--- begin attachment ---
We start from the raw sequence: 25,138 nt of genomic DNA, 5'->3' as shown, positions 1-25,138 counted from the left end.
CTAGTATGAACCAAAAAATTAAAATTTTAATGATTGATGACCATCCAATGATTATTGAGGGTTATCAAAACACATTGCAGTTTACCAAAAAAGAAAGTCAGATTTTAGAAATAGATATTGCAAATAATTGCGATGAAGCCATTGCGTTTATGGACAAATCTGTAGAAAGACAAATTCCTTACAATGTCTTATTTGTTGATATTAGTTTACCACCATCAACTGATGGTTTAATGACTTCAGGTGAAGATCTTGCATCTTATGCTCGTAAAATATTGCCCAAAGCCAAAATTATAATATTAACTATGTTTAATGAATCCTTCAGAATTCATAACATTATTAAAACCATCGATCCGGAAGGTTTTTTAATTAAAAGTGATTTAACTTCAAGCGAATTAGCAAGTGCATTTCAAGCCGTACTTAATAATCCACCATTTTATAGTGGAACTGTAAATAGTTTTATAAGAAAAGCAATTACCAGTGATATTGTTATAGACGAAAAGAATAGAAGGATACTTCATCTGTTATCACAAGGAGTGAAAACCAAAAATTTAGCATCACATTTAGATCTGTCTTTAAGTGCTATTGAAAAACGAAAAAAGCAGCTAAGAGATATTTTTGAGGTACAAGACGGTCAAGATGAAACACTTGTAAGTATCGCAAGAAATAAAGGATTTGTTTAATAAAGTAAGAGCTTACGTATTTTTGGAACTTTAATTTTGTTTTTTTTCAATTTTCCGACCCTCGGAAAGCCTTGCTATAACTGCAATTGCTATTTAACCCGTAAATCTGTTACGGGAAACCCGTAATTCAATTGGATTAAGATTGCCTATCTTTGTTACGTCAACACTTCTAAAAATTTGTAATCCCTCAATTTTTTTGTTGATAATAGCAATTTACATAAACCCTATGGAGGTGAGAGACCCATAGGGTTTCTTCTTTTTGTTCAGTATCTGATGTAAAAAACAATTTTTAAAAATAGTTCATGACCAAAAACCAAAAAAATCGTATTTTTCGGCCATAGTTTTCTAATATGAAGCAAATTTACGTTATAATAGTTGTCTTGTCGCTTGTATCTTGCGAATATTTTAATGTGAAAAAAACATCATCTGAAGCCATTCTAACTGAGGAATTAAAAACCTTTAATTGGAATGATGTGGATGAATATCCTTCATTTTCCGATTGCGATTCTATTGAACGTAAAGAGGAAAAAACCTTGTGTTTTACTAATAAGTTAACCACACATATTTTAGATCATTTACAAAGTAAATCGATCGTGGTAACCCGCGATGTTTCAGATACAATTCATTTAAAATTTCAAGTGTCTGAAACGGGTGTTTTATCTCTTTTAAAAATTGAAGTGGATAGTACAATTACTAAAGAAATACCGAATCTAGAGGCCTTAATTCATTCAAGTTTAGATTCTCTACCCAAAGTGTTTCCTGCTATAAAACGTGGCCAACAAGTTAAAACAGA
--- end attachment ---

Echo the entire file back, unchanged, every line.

We start from the raw sequence: 25,138 nt of genomic DNA, 5'->3' as shown, positions 1-25,138 counted from the left end.
CTAGTATGAACCAAAAAATTAAAATTTTAATGATTGATGACCATCCAATGATTATTGAGGGTTATCAAAACACATTGCAGTTTACCAAAAAAGAAAGTCAGATTTTAGAAATAGATATTGCAAATAATTGCGATGAAGCCATTGCGTTTATGGACAAATCTGTAGAAAGACAAATTCCTTACAATGTCTTATTTGTTGATATTAGTTTACCACCATCAACTGATGGTTTAATGACTTCAGGTGAAGATCTTGCATCTTATGCTCGTAAAATATTGCCCAAAGCCAAAATTATAATATTAACTATGTTTAATGAATCCTTCAGAATTCATAACATTATTAAAACCATCGATCCGGAAGGTTTTTTAATTAAAAGTGATTTAACTTCAAGCGAATTAGCAAGTGCATTTCAAGCCGTACTTAATAATCCACCATTTTATAGTGGAACTGTAAATAGTTTTATAAGAAAAGCAATTACCAGTGATATTGTTATAGACGAAAAGAATAGAAGGATACTTCATCTGTTATCACAAGGAGTGAAAACCAAAAATTTAGCATCACATTTAGATCTGTCTTTAAGTGCTATTGAAAAACGAAAAAAGCAGCTAAGAGATATTTTTGAGGTACAAGACGGTCAAGATGAAACACTTGTAAGTATCGCAAGAAATAAAGGATTTGTTTAATAAAGTAAGAGCTTACGTATTTTTGGAACTTTAATTTTGTTTTTTTTCAATTTTCCGACCCTCGGAAAGCCTTGCTATAACTGCAATTGCTATTTAACCCGTAAATCTGTTACGGGAAACCCGTAATTCAATTGGATTAAGATTGCCTATCTTTGTTACGTCAACACTTCTAAAAATTTGTAATCCCTCAATTTTTTTGTTGATAATAGCAATTTACATAAACCCTATGGAGGTGAGAGACCCATAGGGTTTCTTCTTTTTGTTCAGTATCTGATGTAAAAAACAATTTTTAAAAATAGTTCATGACCAAAAACCAAAAAAATCGTATTTTTCGGCCATAGTTTTCTAATATGAAGCAAATTTACGTTATAATAGTTGTCTTGTCGCTTGTATCTTGCGAATATTTTAATGTGAAAAAAACATCATCTGAAGCCATTCTAACTGAGGAATTAAAAACCTTTAATTGGAATGATGTGGATGAATATCCTTCATTTTCCGATTGCGATTCTATTGAACGTAAAGAGGAAAAAACCTTGTGTTTTACTAATAAGTTAACCACACATATTTTAGATCATTTACAAAGTAAATCGATCGTGGTAACCCGCGATGTTTCAGATACAATTCATTTAAAATTTCAAGTGTCTGAAACGGGTGTTTTATCTCTTTTAAAAATTGAAGTGGATAGTACAATTACTAAAGAAATACCGAATCTAGAGGCCTTAATTCATTCAAGTTTAGATTCTCTACCCAAAGTGTTTCCTGCTATAAAACGTGGCCAACAAGTTAAAACAGA